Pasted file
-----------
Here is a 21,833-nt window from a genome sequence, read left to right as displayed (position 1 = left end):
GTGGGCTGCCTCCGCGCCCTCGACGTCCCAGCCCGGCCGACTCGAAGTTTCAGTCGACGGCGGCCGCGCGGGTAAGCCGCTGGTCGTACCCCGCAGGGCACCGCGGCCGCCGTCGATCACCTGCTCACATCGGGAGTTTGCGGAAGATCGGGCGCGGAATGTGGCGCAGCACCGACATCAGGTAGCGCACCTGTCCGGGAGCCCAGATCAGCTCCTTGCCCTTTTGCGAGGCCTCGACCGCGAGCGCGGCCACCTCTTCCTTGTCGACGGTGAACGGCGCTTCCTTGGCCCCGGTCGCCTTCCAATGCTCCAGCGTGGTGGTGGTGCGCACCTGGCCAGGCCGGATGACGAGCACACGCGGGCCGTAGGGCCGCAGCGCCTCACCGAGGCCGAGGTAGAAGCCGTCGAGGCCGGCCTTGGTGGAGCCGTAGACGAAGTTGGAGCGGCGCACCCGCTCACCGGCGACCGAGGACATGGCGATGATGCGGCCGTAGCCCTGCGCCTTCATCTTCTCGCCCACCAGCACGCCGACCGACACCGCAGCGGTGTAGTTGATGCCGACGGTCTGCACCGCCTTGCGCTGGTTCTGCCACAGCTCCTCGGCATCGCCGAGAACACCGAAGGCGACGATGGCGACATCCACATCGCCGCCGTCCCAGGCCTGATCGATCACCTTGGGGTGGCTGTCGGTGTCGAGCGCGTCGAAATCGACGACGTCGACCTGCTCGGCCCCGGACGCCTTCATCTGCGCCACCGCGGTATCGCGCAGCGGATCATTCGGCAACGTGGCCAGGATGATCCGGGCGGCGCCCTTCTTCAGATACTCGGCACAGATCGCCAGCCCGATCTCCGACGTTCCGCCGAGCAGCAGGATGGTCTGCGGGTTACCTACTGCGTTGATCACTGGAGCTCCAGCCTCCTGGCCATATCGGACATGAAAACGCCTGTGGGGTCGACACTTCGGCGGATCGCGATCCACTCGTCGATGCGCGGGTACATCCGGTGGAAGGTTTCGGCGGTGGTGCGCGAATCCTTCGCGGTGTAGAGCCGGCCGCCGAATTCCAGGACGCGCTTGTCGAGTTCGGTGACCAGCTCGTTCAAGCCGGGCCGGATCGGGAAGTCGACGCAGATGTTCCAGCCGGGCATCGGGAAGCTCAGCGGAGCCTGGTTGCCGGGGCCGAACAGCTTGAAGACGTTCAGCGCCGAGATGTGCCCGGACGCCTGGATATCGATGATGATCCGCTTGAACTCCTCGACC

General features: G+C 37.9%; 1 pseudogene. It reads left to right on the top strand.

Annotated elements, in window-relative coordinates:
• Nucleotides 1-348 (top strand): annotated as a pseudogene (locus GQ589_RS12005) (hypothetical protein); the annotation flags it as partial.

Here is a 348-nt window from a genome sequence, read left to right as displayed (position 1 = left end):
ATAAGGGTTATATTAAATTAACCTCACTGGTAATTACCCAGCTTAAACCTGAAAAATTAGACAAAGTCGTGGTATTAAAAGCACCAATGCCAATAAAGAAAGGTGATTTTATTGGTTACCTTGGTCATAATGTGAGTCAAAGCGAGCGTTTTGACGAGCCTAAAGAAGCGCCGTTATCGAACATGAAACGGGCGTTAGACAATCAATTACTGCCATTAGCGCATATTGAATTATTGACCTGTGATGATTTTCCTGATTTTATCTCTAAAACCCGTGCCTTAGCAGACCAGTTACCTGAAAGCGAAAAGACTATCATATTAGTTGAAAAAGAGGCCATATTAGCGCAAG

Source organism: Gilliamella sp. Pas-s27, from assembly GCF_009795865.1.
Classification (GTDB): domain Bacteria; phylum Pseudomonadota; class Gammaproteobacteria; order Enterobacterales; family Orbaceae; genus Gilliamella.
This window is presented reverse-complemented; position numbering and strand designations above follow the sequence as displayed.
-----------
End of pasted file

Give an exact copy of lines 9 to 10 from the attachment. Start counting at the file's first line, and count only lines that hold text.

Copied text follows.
Classification (GTDB): domain Bacteria; phylum Pseudomonadota; class Gammaproteobacteria; order Enterobacterales; family Orbaceae; genus Gilliamella.
This window is presented reverse-complemented; position numbering and strand designations above follow the sequence as displayed.